“And ain't I a woman? Look at me! Look at my arm! I have ploughed and planted, and gathered into barns, and no man could head me! And ain't I a woman? I could work as much and eat as much as a man—when I could get it—and bear the lash as well! And ain't I a woman? I have borne 13 children, and seen most all sold off to slavery, and when I cried out with my mother's grief, none but Jesus heard me! And ain't I a woman?”

#MeToo and Women’s Marches

More recently, feminists have pointed to prominent cases of sexual assault and “rape culture” as emblematic of the work still to be done in combating misogyny and ensuring women have equal rights. The #MeToo movement gained new prominence in October 2017, when the New York Times published a damning investigation into allegations of sexual harassment made against influential film producer Harvey Weinstein. Many more women came forward with allegations against other powerful men—including President Donald Trump.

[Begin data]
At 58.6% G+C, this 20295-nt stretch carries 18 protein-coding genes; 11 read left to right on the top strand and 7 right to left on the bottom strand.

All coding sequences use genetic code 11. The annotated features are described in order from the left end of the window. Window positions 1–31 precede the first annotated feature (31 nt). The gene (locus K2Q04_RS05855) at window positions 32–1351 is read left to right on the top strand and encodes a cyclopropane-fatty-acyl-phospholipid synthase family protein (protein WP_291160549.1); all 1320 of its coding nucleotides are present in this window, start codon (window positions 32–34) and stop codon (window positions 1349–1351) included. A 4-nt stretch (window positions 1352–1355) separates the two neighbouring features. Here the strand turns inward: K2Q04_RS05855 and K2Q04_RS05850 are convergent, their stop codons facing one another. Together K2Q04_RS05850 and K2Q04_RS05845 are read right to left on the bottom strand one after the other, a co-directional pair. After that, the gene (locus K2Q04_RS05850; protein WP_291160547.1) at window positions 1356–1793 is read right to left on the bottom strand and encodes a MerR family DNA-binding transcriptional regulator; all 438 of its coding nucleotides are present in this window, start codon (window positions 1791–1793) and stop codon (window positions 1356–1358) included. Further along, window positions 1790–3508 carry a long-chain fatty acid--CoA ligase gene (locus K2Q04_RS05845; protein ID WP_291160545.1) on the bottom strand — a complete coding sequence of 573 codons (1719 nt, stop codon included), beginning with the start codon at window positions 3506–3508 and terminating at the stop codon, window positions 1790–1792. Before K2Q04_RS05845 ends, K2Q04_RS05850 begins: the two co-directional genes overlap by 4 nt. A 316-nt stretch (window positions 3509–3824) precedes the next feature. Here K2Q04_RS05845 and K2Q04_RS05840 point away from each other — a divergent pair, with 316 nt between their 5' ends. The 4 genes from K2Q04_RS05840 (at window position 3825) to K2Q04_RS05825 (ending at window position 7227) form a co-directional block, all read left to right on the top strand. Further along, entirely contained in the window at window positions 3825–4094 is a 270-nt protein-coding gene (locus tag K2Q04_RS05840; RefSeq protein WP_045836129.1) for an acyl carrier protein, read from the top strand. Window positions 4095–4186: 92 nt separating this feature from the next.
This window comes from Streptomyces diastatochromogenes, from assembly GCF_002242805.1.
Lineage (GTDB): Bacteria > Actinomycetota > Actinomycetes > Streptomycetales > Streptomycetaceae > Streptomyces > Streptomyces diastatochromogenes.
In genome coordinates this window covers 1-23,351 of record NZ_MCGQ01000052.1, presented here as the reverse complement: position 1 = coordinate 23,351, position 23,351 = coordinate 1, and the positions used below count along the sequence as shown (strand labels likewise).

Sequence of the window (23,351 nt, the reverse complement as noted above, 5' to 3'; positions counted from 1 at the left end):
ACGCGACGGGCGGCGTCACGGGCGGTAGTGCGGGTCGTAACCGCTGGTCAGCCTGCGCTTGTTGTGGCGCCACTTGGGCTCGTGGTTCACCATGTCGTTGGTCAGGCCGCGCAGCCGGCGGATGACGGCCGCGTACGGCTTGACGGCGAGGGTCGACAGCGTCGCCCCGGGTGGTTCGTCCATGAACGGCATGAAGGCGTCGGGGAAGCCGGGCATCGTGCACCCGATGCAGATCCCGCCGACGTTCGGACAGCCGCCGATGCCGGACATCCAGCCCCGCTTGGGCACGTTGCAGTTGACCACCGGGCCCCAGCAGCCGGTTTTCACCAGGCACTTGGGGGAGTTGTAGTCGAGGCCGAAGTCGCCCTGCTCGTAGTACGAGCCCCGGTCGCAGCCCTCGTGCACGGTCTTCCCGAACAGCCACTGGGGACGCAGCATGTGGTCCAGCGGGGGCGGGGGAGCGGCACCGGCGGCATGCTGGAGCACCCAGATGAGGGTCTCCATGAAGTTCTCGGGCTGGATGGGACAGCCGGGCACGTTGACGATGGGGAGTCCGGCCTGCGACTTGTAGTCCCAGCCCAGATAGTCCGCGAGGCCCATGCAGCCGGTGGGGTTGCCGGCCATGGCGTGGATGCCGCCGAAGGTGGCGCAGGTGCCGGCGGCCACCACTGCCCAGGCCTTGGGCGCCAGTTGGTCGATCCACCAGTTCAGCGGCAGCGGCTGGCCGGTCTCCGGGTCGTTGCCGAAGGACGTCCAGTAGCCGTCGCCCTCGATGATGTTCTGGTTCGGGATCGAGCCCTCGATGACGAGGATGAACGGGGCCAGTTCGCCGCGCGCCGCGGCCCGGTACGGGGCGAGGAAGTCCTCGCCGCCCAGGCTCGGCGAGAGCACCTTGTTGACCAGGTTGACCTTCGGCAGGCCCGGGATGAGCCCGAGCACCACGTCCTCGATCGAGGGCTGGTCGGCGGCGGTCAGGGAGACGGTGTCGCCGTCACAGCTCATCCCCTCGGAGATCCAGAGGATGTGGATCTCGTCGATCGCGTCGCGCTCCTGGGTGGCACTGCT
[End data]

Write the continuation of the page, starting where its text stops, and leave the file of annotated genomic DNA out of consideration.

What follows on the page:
On January 21, 2017, the first full day of Donald Trump’s presidency, hundreds of thousands of people joined the Women’s March on Washington in D.C., a massive protest aimed at the new administration and the perceived threat it represented to reproductive, civil and human rights. It was not limited to Washington: Over 3 million people in cities around the world held simultaneous demonstrations, providing feminists with a high-profile platforms for advocating on behalf of full rights for all women worldwide.

Sources

Women in World History Curriculum
Women's history, feminist history, Making History, The Institute of Historical Research
A Brief History of Feminism, Oxford Dictionaries  
Four Waves of Feminism, Pacific Magazine, Pacific University